Stage 3 was a special one… One of the hardest to meet the Cape Epic I imagine. Tulbagh to Worcester. Coming out the blocks quicker than I have ever and a low sugar hitting just a few kilometres in I knew it was going to be a long one. Fortunately, the road turned from bad to horrific and my technical skills meant I could catch up without loss of energy or sugar for that matter and my blood sugar came right for the rest of the day. I was in sheer pleasure now, I was riding strong again with no sugar worries just crushing the hills into Worcester. Result: 93rd men’s category.
The Worcester Time trial was spectacular. Definitely my favourite days racing and the hardest I have ever pushed on a bike. We had a late start time this morning so I thought I could get my blood sugar right for a change. BUT I took too much insulin too late and my sugar was plummeting in the start shoot. Have you ever chugged down (or tried to) a bottle of Energy gel (25 gu servings)? Well, I tried and nearly lost the contents of my stomach onto the team in front of us. Revolting!
We set out chilled and slowly picked it up. The course was awesome- with tough technical climbs and sweeping single track. We started eating several teams for breakfast. Bruce was on fire this morning, crushing the mean climbs as if he had a score to settle. Up the last climb of the day, my Insulin Pumps started alarming… “Low Predicted” thank goodness it was time to go down. And oh man was it an amazing downhill! Across the line: 101st overall.
Time for the big day, 150km from Worcester to Grabouw over Groelandberg… Not one I was looking forward too as there is a lot of flat at the start of the route. Something I really struggled with was keeping up on the flat. Anyhow this day got much worse than that! From the start, my continuous monitor was alarming “Low Predicted”. “Dee J Vu” I thought. As usual, I was taking in a lot of fast acting carbs to try getting it up. It never came up! By the time we got to water point one, I knew something was wrong.. A little too late, I tested my sugar and it was 27mmol/l! Not great if you sleeping, let alone planning on riding a further 110km… The Mediclinc staff at the water point showed great concern and definitely did not want me to carry on. After about 40mins, two of our mates Cam and Vogel cycled in and we joined them. (Vogel being a 6th-year med student my parents and the paramedics were a little happier I think) Heading out at a much slower pace and relaxing a bit, my sugar slowly came back to normal. I rehydrated and was ready to go with about 60km to go. Hammering it home, Bruce’s rear derailleur (the gear changer at the back) broke so he had to ride single speed for the last 30km. Never the less we made up about 50 places and came home properly broken in 265th place for the day… Moral of the story, always trust your body and use your GCM as a reference, not fact.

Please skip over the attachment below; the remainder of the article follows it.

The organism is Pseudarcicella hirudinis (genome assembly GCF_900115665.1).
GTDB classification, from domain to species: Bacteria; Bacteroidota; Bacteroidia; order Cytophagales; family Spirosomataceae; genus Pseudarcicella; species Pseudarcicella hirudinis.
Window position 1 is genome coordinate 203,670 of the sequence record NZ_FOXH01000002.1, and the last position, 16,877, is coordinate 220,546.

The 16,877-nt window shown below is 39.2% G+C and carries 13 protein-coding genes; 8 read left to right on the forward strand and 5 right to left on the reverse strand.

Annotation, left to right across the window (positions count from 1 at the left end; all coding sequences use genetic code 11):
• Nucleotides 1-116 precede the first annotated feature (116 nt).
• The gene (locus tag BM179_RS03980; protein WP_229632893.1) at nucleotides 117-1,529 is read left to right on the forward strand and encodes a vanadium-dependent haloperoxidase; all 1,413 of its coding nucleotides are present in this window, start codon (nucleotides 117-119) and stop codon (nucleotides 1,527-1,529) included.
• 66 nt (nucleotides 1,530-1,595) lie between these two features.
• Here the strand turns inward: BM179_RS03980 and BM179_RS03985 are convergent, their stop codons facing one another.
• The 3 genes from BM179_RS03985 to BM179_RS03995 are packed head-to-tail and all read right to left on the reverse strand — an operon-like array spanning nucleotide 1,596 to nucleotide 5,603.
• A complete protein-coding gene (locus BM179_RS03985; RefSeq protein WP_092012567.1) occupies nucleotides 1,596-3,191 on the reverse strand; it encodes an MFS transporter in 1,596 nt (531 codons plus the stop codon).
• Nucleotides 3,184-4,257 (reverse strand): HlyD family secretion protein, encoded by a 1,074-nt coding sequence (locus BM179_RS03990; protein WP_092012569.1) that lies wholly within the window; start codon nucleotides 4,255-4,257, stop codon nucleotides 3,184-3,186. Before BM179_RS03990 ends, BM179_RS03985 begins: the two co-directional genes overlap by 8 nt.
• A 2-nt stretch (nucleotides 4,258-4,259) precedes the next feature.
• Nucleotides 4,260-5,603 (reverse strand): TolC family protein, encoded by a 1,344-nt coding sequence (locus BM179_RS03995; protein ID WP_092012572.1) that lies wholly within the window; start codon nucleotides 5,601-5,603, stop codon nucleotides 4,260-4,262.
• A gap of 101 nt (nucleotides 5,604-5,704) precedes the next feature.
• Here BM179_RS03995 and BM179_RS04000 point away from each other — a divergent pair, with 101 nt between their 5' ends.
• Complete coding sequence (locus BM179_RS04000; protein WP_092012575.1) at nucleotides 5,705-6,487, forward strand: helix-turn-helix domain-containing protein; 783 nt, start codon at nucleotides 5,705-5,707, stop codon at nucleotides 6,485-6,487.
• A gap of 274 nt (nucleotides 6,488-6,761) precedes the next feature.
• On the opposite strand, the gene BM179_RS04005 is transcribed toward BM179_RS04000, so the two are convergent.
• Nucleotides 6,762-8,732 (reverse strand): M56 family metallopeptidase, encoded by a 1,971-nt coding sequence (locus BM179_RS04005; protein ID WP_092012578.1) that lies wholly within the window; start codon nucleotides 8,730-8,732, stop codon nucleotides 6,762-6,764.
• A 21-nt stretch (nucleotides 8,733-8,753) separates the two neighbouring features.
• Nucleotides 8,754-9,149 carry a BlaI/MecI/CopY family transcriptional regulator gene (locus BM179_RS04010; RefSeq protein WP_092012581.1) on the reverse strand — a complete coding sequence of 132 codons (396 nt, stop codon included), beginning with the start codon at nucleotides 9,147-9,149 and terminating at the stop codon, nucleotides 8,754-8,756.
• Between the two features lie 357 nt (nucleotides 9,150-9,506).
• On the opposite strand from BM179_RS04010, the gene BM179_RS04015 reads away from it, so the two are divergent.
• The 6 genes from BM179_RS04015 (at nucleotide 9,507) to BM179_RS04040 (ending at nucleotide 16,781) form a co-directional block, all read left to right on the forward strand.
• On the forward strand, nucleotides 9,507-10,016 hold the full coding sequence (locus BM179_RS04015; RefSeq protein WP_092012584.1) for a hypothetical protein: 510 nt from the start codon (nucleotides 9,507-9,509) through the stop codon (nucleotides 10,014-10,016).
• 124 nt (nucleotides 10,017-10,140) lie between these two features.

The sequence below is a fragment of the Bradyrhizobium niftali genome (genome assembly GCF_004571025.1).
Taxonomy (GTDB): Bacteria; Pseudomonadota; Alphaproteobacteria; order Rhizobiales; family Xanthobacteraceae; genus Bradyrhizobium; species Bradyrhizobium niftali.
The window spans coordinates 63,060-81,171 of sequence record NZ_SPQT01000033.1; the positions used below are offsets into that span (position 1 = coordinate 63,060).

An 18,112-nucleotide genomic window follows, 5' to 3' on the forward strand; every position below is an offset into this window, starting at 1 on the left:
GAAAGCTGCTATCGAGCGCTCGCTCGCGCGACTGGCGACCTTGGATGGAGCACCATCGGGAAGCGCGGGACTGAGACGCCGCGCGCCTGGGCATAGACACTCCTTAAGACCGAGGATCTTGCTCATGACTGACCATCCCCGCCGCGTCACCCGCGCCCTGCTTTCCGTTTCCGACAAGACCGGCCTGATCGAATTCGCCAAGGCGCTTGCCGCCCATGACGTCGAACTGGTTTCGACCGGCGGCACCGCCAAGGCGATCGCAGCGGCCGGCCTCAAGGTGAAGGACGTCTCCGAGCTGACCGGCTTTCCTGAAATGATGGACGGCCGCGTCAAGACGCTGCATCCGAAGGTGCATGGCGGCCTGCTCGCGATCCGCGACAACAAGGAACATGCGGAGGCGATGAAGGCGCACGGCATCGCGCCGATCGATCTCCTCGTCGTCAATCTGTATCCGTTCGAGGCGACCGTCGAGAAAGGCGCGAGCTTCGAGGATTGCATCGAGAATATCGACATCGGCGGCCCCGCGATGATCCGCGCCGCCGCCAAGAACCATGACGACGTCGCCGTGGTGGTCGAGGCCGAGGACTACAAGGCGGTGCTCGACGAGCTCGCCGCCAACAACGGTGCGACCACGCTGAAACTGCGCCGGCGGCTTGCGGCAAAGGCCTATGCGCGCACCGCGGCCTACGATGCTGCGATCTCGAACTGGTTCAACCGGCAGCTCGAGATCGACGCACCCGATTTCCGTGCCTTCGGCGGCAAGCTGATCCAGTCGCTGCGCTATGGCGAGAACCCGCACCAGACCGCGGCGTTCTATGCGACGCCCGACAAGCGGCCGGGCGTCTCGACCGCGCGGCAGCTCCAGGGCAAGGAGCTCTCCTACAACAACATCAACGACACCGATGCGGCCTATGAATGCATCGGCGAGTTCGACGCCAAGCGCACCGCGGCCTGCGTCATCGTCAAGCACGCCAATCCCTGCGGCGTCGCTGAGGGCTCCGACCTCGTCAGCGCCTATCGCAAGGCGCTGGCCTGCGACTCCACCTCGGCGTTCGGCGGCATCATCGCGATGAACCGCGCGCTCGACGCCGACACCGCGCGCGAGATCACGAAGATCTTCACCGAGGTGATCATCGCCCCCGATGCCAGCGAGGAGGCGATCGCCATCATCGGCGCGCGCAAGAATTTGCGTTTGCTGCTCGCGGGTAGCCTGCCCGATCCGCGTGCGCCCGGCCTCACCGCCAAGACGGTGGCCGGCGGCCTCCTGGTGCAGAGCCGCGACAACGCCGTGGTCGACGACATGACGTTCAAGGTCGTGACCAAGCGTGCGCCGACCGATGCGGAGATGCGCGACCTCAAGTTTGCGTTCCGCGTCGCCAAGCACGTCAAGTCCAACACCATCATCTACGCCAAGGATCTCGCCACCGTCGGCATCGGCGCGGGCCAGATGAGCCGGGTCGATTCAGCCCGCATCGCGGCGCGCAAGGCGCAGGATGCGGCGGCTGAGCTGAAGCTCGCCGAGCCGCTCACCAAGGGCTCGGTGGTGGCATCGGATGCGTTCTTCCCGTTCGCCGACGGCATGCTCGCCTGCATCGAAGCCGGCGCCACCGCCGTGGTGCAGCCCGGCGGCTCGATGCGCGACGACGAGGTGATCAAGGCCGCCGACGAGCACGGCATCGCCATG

Our Cozzie tents at Oak Valley
Stage 6 was on our home turf, Grabouw, and we were expecting to smash it. But yesterday’s high had left my legs and body broken. I was left at the start line from the front group. Once over Groelandberg for the 2nd time, I could see our batch at the bottom. Needless to say, we descended like men possessed and brought ourselves back into the group. Then S$%^ hit the fan, my sugar went low big time. So low I couldn’t ride- I even went straight at a fork in the road (Yes, straight into the bushes). This was possibly the hardest I have ever buried myself while being pushed by Bruce for the next 30km up Mt Lebanon. Until we met my old friend- the Lebanon Trails… 30km of mind-blowing trails lay between us and the finish. YES! Winding through the unnecessary single track in Oak Valley we pushed hard taking many teams on the run in. When we crossed that finish line I can honestly say that I had absolutely nothing left. I have to thank Bruce for that 30km push how he did that I have no idea and the utmost respect.
Few memories beat climbing the waggon trail above Sir Lowery’s Pass to see the finish of the ABSA Cape epic in the distance, Truly Iconic. The Last 20km of the day were possibly the fastest of all and still the feeling of arriving on the grass fields of Lourensford gives me goosebumps. 2 BIG crashes and a blood sugar that resemble Wall Street Stocks in 1929; this was the hardest I have ever pushed myself both mentally and physically and I will cherish the memory forever! Weirdly I really enjoyed it too…
The ABSA Cape Epic 2011 707km, 14000m of climbing, Overall Time: 41:06.26,7 Overall Position: 96 (Men’s) and in 147 (GC) TICK!!!!!!!!!!!
Keep the rubber side down-It helps!-Darol